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A Human/Computer Learning Network to Improve Biodiversity Conservation and Research

Steve Kelling, Jeff Gerbracht, Daniel Fink, Carl Lagoze, Weng-Keen Wong, Jun Yu, Theodoros Damoulas, Carla Gomes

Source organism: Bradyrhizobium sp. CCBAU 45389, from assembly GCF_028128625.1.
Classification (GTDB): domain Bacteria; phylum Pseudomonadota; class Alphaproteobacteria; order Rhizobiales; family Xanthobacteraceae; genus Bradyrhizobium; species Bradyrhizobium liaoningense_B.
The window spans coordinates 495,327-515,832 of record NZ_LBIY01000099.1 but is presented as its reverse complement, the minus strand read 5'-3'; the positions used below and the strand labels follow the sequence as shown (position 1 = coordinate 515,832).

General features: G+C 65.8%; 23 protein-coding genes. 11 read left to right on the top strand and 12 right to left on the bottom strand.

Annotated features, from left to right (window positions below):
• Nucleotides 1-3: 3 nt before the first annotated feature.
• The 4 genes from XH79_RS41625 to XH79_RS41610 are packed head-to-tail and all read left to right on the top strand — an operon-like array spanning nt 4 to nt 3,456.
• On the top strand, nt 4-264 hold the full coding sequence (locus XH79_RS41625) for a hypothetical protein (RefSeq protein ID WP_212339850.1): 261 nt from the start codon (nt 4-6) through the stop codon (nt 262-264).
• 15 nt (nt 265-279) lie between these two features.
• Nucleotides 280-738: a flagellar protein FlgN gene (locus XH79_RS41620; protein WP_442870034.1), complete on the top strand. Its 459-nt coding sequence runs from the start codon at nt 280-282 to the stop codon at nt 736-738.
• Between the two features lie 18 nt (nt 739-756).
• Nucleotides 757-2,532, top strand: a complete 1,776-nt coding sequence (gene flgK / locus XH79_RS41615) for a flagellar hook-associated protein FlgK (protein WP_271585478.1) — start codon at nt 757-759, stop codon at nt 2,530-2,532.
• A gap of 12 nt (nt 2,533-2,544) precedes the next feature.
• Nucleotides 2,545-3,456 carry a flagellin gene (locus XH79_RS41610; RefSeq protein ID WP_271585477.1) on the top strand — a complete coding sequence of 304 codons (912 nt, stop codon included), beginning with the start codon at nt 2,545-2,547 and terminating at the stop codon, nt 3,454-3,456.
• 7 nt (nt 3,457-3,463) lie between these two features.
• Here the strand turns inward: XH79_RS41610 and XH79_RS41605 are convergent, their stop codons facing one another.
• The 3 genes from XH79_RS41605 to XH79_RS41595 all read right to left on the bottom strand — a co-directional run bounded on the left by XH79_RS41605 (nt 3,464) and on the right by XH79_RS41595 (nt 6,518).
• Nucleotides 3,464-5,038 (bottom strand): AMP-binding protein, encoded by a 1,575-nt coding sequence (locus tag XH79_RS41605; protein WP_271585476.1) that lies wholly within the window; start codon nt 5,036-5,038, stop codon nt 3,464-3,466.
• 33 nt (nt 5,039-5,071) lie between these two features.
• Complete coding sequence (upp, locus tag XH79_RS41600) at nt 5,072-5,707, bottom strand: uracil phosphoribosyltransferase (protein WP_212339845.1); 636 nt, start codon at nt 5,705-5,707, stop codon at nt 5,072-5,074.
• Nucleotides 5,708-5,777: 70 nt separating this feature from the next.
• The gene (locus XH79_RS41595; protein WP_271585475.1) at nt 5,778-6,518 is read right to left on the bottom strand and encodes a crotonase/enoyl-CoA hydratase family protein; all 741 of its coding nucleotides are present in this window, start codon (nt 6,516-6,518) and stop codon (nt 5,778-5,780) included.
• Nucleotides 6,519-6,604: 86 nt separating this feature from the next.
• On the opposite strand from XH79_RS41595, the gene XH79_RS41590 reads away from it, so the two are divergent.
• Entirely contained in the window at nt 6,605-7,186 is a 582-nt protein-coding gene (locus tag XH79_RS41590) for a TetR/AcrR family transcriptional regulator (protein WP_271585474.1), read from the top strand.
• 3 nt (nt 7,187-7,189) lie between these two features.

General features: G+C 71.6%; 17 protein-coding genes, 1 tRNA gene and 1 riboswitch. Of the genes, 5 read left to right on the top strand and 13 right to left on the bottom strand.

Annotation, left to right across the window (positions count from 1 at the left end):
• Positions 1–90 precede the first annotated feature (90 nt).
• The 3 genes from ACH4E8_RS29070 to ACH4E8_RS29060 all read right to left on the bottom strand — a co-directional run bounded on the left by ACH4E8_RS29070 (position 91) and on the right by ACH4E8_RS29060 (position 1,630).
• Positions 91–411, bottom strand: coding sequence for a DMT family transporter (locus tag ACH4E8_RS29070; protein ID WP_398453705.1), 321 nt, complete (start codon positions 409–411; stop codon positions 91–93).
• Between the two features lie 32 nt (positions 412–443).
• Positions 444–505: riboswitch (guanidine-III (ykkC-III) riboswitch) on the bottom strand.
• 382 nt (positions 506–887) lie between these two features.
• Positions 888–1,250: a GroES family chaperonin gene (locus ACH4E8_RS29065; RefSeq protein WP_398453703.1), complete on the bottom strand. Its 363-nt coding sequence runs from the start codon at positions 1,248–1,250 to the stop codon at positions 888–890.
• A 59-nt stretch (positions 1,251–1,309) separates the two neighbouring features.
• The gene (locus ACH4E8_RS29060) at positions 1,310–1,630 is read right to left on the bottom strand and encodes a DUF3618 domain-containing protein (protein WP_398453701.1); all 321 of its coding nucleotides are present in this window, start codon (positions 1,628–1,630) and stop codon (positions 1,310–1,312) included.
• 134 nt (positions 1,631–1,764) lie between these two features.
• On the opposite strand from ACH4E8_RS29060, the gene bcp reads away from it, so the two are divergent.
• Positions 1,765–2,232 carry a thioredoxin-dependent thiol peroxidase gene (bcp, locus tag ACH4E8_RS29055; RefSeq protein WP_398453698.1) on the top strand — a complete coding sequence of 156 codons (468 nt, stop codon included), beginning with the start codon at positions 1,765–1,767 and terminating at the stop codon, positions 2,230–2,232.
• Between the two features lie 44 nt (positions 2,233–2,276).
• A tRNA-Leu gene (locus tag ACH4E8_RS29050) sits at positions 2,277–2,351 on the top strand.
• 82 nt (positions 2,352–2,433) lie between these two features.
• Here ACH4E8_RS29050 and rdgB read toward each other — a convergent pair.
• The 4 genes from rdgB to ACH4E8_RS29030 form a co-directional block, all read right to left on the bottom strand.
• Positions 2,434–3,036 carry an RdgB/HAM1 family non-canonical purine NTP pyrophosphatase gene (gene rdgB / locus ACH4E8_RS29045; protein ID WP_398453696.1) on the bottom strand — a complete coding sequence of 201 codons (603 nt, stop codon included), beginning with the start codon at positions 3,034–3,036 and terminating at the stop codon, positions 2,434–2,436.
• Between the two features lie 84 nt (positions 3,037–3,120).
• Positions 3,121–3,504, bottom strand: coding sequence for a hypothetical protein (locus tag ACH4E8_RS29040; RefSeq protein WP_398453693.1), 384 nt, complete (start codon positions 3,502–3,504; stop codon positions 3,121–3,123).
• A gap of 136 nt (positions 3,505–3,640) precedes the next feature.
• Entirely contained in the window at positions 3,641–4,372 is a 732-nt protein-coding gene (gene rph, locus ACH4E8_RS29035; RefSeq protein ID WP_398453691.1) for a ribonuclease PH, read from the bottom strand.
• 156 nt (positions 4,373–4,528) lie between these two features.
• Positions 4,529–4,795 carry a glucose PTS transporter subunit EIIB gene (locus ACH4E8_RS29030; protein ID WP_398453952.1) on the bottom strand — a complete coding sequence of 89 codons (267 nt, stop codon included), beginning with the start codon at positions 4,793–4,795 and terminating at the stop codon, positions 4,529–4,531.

In this paper we describe eBird, a citizen-science project that takes advantage of the human observational capacity to identify birds to species, which is then used to accurately represent patterns of bird occurrences across broad spatial and temporal extents. eBird employs artificial intelligence techniques such as machine learning to improve data quality by taking advantage of the synergies between human computation and mechanical computation. We call this a Human-Computer Learning Network, whose core is an active learning feedback loop between humans and machines that dramatically improves the quality of both, and thereby continually improves the effectiveness of the network as a whole. In this paper we explore how Human-Computer Learning Networks can leverage the contributions of a broad recruitment of human observers and processes their contributed data with Artificial Intelligence algorithms leading to a computational power that far exceeds the sum of the individual parts.

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